The Daily Mirror has launched a pathetic witch-hunt against public sector workers and against union reps. And apparently it does not see the irony in lambasting an engineer for being "overpaid" on the same front page that carries pictures of the genuinely and obscenely overpaid celebs who populated the National Television Awards.
It exposes a so-called 'scandal' of a Birmingham Council worker (Ian Smith) who is off sick receiving his normal salary and bonuses, and seems to think that this situation is even worse because the man concerned is a union rep. But it's pretty easy to see the flaws and tricks in the gutter journalism used.
The Mirror demeans Mr Smith's skills by describing his job as "changing lightbulbs" when he is a street and traffic light engineer. In fact, keeping street lights in good repair is an essential duty of local councils - even Hackney's Labour Council recognised that and made efforts to turn around its previous poor performance in this area. They would have a problem doing it without engineers!
Then the paper tries to trivialise his illness by stating that it is "not life-threatening". So, if you're not actually on your deathbed, you should either go to work or go without pay then? Has it not noticed that when you are sick, you still have to pay your mortgage and bills, and you still have to feed and clothe yourself?
The Mirror wants us to phone its hotline if we know a public servant who earns a ridiculous amount. OK, ring the number (020-7293-3831) and snitch up the Prime Minister, the Cabinet, Bob Kiley, the dozens of other fat cats at Transport for London, High Court judges - and, of course, the Royal Family. I suspect that's not who they are trying to get at though, eh?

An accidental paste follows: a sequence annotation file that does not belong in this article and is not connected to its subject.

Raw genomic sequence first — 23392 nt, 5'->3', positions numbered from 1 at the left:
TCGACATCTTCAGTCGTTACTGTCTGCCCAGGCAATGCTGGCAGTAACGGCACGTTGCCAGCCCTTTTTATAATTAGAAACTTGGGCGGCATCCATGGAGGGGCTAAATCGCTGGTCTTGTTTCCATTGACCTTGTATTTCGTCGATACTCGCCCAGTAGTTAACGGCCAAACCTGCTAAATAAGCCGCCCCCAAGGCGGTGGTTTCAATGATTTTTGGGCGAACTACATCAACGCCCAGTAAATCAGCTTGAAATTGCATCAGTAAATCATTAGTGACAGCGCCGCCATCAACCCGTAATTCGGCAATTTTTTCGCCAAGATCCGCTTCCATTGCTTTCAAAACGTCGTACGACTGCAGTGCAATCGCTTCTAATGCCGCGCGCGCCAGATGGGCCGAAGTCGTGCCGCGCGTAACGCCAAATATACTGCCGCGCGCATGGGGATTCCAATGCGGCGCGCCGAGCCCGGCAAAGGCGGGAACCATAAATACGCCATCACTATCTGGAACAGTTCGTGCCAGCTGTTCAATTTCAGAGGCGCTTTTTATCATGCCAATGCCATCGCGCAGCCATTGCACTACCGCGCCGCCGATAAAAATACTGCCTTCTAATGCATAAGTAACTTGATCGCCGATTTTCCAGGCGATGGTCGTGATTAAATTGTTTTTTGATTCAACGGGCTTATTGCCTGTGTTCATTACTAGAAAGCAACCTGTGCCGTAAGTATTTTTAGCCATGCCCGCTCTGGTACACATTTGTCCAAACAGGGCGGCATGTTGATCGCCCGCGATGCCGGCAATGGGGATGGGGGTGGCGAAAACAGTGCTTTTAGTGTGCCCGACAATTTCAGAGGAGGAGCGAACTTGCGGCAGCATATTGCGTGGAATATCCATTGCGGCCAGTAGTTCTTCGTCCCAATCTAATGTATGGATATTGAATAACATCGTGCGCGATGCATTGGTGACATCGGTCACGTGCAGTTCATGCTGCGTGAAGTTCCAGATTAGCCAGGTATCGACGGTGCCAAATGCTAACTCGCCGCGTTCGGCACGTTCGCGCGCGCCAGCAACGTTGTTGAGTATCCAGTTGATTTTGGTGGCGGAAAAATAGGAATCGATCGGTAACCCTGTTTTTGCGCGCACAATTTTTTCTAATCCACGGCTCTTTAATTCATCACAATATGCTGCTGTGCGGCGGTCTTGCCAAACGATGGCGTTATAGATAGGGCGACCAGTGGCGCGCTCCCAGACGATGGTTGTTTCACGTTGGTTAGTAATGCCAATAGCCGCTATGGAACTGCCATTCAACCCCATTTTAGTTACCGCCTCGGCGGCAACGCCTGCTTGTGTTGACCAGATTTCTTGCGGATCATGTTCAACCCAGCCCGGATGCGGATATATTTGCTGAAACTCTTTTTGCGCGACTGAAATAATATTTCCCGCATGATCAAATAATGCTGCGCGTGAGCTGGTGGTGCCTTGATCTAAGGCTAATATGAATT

But why just public servants? Why not snitch up overpaid people in the private sector? Doubtless their reply would be that public servants are paid out of "our money". So where do they think private-sector salaries come from, then? The Daily Mirror's directors are paid out the labours of their workers and the money of the working-class people who buy their rag. "Our money".
According to the Mirror, Mr Smith's sins include writing a letter to private companies to try to dissuade them from bidding for the street lighting contract. That seems to me like a perfectly reasonable action from a union rep trying to keep public services, erm, public. But no, the Mirror calls it 'bully-boy tactics', its evidence being that John Prescott's officials considered the letter 'intimidating'. Would that be the same John Prescott who famously punched a protester, and who lives in three luxury houses paid for by "our money"?!
It is quite right that a workplace union rep is paid by the employer and paid the wage for his job. There are two good reasons. Firstly, he gets no financial benefit or loss from being a union rep and remains on the same conditions as his colleagues and so more in touch with their needs. And secondly, union reps are part of the structure by which the employer operates - for example, workers have the legal right to be accompanied at disciplinary interviews by a union rep who needs to be released from normal work duties to do this.
The Mirror reports that Mr Smith is "believed" to have been a full-time union rep for more than a decade. Now, that is not an ideal situation. I would prefer the number of full-time union positions to be kept to a minimum - with more union reps on partial release rather than fewer on full-time release - and for unions to limit the length of time that someone can be a full-time rep. But that is for unions and their members to decide, not anti-union gutter journalists at the Daily Mirror or anywhere else.